Michael Thomsen believes all objects have a presence.
"Objects carry something with them from all the times they've been touched and felt and handled and played with or thrown," says Tomsen. "And I think it really creates a really strange aura."
Thomsen works in hundreds of small objects in sculptural wall-hangings: candles, music boxes, watches, and mirrors.
He grew up the grandchild of a carnival family, and his work reflects his childhood fascination with clowns and merry-go-rounds. He thinks of his pieces as small islands inhabited by strange creatures that are often familiar, but in a disturbingly new and different setting.
"It's so strange to have these objects that would never have met each other," says Thomsen. "Say two kitty cat salt and pepper shakers from a yard sale on one side of town, and like a little rubber clown head from a garbage can two years later from maybe another city. I think its just so funny to preserve them together and almost give them a separate lifetime of their own."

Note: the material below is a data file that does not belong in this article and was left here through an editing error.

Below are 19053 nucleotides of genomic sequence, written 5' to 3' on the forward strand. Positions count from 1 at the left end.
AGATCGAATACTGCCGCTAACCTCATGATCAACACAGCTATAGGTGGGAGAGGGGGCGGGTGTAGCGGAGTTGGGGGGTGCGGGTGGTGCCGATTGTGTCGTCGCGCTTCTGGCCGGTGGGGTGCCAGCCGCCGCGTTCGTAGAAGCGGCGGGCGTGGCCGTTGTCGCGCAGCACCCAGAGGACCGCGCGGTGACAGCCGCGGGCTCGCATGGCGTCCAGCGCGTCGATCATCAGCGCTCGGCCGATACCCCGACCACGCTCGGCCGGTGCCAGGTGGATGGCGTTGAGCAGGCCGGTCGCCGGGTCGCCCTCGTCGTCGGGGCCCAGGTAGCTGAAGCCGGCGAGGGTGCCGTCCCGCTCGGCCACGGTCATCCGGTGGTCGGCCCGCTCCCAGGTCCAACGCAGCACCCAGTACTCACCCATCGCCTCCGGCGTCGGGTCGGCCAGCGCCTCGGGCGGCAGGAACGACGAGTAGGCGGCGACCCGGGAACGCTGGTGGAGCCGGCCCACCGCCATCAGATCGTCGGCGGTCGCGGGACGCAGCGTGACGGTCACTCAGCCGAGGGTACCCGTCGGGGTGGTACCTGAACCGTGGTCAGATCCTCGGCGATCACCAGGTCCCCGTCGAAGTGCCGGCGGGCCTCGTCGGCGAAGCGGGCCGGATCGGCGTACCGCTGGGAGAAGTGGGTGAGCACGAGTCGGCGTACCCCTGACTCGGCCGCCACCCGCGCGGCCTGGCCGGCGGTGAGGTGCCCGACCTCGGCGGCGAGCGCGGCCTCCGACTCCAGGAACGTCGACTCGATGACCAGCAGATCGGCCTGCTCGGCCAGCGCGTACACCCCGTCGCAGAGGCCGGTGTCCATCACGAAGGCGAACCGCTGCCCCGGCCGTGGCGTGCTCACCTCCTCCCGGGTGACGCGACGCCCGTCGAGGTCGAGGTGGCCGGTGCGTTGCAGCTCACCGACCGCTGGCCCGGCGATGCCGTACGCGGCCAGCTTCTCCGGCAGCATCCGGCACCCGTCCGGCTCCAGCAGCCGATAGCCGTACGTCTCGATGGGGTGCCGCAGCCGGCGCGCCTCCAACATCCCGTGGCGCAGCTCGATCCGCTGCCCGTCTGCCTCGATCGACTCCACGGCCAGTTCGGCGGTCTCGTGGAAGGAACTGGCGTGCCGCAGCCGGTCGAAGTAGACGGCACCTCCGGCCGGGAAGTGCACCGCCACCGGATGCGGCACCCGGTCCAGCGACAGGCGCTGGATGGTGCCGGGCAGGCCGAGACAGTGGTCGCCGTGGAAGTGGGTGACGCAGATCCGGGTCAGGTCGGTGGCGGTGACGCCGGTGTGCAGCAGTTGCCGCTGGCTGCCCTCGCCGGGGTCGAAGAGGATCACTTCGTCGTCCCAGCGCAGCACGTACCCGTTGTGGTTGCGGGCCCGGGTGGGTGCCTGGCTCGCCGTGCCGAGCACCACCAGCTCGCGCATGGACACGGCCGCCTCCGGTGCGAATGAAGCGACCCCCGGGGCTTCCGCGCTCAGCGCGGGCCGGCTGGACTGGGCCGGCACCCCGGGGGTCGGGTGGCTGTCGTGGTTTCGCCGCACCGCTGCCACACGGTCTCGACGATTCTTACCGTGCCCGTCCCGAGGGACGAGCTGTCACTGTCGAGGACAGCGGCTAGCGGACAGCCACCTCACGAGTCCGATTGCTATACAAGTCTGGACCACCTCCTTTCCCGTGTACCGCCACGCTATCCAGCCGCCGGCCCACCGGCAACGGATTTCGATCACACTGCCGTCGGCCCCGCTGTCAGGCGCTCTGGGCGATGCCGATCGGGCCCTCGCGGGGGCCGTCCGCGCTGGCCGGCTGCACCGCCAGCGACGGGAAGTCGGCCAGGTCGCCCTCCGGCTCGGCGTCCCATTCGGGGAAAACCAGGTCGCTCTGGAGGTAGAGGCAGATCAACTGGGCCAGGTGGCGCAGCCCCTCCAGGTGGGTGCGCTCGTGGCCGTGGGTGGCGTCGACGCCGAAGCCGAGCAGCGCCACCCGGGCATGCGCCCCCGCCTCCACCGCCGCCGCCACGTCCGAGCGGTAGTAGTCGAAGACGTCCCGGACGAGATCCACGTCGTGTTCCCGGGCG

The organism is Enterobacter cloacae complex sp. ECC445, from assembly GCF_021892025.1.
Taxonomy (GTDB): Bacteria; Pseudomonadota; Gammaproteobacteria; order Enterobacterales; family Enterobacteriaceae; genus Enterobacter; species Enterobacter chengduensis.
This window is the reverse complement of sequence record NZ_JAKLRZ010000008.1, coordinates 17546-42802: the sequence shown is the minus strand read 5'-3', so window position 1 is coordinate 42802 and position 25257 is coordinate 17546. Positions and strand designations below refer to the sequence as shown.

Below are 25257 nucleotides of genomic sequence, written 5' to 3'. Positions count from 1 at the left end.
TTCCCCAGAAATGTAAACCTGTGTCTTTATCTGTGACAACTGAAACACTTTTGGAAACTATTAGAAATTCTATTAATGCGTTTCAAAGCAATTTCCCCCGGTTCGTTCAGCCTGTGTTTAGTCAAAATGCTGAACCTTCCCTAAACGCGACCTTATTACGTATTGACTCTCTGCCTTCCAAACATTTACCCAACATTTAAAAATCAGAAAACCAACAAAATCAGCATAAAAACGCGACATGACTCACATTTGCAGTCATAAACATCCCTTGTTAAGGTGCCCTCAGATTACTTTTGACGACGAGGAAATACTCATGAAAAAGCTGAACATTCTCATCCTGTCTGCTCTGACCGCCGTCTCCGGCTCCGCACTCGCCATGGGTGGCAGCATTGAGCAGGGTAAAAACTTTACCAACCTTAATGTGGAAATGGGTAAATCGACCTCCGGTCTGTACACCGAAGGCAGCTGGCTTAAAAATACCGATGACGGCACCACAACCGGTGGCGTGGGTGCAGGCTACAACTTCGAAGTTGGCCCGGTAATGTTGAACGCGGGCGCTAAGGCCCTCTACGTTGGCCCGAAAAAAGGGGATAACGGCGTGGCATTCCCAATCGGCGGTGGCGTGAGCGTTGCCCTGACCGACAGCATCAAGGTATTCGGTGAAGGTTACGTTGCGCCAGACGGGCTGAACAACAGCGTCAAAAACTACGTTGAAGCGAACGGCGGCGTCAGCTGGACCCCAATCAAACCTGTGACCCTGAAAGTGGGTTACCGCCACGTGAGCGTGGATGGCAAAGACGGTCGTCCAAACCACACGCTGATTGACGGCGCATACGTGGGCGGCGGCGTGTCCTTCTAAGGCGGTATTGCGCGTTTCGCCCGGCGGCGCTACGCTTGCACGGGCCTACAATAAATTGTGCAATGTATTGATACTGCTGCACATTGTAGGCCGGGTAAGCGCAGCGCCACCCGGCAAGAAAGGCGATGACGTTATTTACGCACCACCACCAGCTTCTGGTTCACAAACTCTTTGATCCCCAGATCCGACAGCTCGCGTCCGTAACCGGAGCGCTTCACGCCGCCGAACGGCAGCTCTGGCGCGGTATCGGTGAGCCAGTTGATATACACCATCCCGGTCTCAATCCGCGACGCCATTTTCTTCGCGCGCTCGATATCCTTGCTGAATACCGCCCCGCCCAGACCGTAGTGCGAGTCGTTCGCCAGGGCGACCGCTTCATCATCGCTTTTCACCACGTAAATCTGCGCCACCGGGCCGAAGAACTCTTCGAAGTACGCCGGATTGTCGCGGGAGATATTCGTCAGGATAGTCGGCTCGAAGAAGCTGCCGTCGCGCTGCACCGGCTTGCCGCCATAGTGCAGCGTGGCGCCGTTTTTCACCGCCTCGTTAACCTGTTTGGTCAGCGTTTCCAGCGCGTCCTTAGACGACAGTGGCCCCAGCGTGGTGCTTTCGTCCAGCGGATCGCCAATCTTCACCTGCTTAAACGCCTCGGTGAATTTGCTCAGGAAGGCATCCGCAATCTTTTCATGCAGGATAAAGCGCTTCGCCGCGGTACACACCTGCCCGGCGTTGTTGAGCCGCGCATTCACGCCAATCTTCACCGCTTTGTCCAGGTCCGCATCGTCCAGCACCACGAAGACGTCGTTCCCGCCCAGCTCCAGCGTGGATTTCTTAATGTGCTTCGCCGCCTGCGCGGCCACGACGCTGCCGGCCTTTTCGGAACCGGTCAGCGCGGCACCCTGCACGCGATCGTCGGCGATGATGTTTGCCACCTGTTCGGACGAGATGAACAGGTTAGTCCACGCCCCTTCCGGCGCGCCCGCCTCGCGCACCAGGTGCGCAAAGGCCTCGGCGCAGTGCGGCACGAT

The surreal results of taking a familiar object and putting it in an unfamiliar setting inspired curator Jonathan Nelson to start the Festival of Appropriation at a Minneapolis coffeehouse several years ago. The festival has continued on a semi-annual basis ever since. Each time Nelson uses a different method of selecting artists. This year he went to the Minnesota website mnartists.org to find his talent.
"We typed in words like collage, surrealism, collagist, dada... that sort of thing," says Nelson. "And so every artist in the show has a page at mnartists.org."
One of the highlights of the exhibit is a video installation, that projects images of artwork in everchanging patterns on a black backdrop. Nelson says the images were all "appropriated" - from the website.
"So even if the artists aren't in the show all the artists at mnartists.org are in the show in one because - I mean look at that right there, that right there" says Nelson, pointing to the video screen. "There had to be a 100,000 images right there. It's just amazing. Thousands of images floating past us like starts in the sky."
The work varies widely. One artist created a map of the united states made out of flattened soda cans he found on his morning runs.
Another artist cut apart stuffed animals and reassembled them, often with mechanical wiring, into creatures no toy store would ever dare put on its shelves.
The Festival of Appropriation runs through the end of the month at the Soap Factory in Minneapolis. In conjunction with the festival the music group Beatrix Jar will perform it's own brand of appropriated art on November 29th at the Walker Art Center.